4 years ago, my friends Miguel (left in the photo above) and Chris (right in the photo above) decided to foster a child. Dede (in the middle) arrived to their lives two years later. I asked Miguel to answer a couple of questions about their journey. Here is what he had to say:
A few years ago, my husband and I started to play with the idea of expanding our family. It was the summer of 2012 and NBC just started airing The New Normal.
Week after week the seed kept growing until we decided to take action. This is how we found out about the foster care system and all the kids that needed a home.
The first thing we did was finding an agency, then we had to go through training, certification, and almost a year of waiting before someone arrived at our door and our lives changed forever.
Dede came into our lives almost 2 years ago. She was a beautiful 4 years old girl. She was also neglected and abused by her family. They were homeless and used her for panhandling. She was detained by the Department of Children and Family and placed in a few homes before coming to us. This is very typical for foster children: they jump from home to home. Some of them are lucky enough to find a forever home and others end up growing up in the system until they age out. Dede was very sassy and full or energy when we met her. You could see that she was a 4 years old going on 20.
What have you liked the most about fostering?
We were lucky in choosing the agency that we picked: SCFFAA, now called Extraordinary Families. Raise a Child recommended this agency because they had a good history of working with the LGBT community.
We felt right at home from the beginning. Extraordinary Families made us feel part of their community right away. Our social worker became our best friend and she always supported and guided us through the process.
But, the best thing about fostering is to witness your child’s life changing for the best. This previously strange person that has none of your genes, starts talking and behaving like you. Dede slowly became our daughter.
What have you liked the least about fostering?
Going thru the judicial system. It is hard to see how children struggle with it. Even though they are trying to protect the wellbeing of the children, kids suffer tremendously. The court days, visits with lawyers and social workers, the contact with their birth family and many other things are hurtful to them. It is too much for a four-year-old to handle!
I remember the first time that we went to court with Dede. We arrived a bit early and the building was not open yet. The line outside the building resembled the lines that you expect to see when taking a ride at Disneyland.
In this place, hundreds of kids with adults were in line to experience a 5-minute ride that could change their lives forever. You wait and wait and watch kids coming in and out of the courtrooms. Some leave in tears, others full of happiness. It is a heartbreaking situation that I had never experienced before.
When it’s finally your turn to see the judge, you enter and sit in the back of the room, barely hearing what is going on. You don’t even have time to blink before the judge makes a decision. After that, they asked you to leave the room and the lawyer has to explain what happened outside the courtroom.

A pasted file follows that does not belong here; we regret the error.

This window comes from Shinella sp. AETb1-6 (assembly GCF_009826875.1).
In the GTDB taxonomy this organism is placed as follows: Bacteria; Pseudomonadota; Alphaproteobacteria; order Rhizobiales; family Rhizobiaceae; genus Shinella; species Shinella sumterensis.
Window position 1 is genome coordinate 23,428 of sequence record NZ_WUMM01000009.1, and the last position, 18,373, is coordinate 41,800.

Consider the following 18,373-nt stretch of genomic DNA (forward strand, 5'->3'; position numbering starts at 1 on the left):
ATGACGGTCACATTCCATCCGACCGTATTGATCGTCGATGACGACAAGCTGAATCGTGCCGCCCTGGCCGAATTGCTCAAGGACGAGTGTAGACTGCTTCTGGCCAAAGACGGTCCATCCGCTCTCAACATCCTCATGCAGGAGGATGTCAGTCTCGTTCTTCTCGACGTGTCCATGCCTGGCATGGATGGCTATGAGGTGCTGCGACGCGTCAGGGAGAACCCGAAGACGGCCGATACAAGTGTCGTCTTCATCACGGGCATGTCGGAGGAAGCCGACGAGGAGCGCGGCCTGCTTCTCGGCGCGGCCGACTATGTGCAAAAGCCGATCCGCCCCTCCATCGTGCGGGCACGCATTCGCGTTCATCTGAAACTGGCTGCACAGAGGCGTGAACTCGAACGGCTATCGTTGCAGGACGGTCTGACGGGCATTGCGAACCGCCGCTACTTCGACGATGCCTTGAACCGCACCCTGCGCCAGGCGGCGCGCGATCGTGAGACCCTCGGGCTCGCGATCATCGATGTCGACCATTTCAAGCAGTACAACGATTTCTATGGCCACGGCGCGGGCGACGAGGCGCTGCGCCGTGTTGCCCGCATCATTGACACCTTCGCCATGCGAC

You have to do this over and over again and as many times as they request you to come back to court. The cases are usually reviewed every six months, but you also have appeals, special requests, changes in lawyers or judges – which means you have to go back to court to update them on the case… it is endless.
Since Dede turned four at the beginning of this process, the court requested her presence every time there was a court day. After a couple of times doing this, she was really struggling, to the point where she would refuse to get out of the car to go to the court. This is when we started to figure out a way to get Dede out of these troublesome legal commitment and we did.
You have to learn to navigate the system to your benefit. At first you are very naïve. You believe in the system, but, once you realize this is hurting your child, you start figuring out loopholes to protect her.
As a foster family, you have no rights and no say in court, even though you are caring for the child 24/7. The judge only cares about what the social worker, who visits Dede once a month, or the lawyer, who talks to her for 5-minutes before the trial, have to say. So what do you do? You become best friends with the people that have influence in court. You become the father of the month for the therapist or the teacher and ask them to provide letters to help your cause. Things you would want to tell the judge but you are not allowed to say. Thanks to this effort, they excused Dede from showing up again in court.
The other difficult situation was the visits with her bio family. The court dictates in the first hearing the amount of time that the family is allowed to spend with the child. In our case, we had to facilitate 2 hours visits twice a week. Every case is different, but this amount of time is pretty standard. They don’t care how this affects the child. In our case, every time Dede had a visit with her bio family, she was reminded of her trauma and bad behaviors spiked. That was her way of telling us in how much pain she was. The worst part was that her bio family was constantly cancelling the meetings and giving her false promises that were never fulfilled. She was disappointed all the time. For us, witnessing these visits was hard. She was going full of expectation and every time those expectations were shattered and it was our duty to pick up the pieces and make sure to give her all the love that she needed.
What would be your advice to people who want to foster a child?
Follow every single rule to the dot and document everything.
Also, create tight relationships with lawyers, therapists, social workers, teachers and everybody else involved in your child’s life. I think that is the best advice to survive the process. Also, one good thing about the foster system is that they provide many services. Use all of them! For example, we got therapy for Dede; for us, individually; and also for the entire family. We got special support to help Dede with school: after school programs, parenting classes… you name it.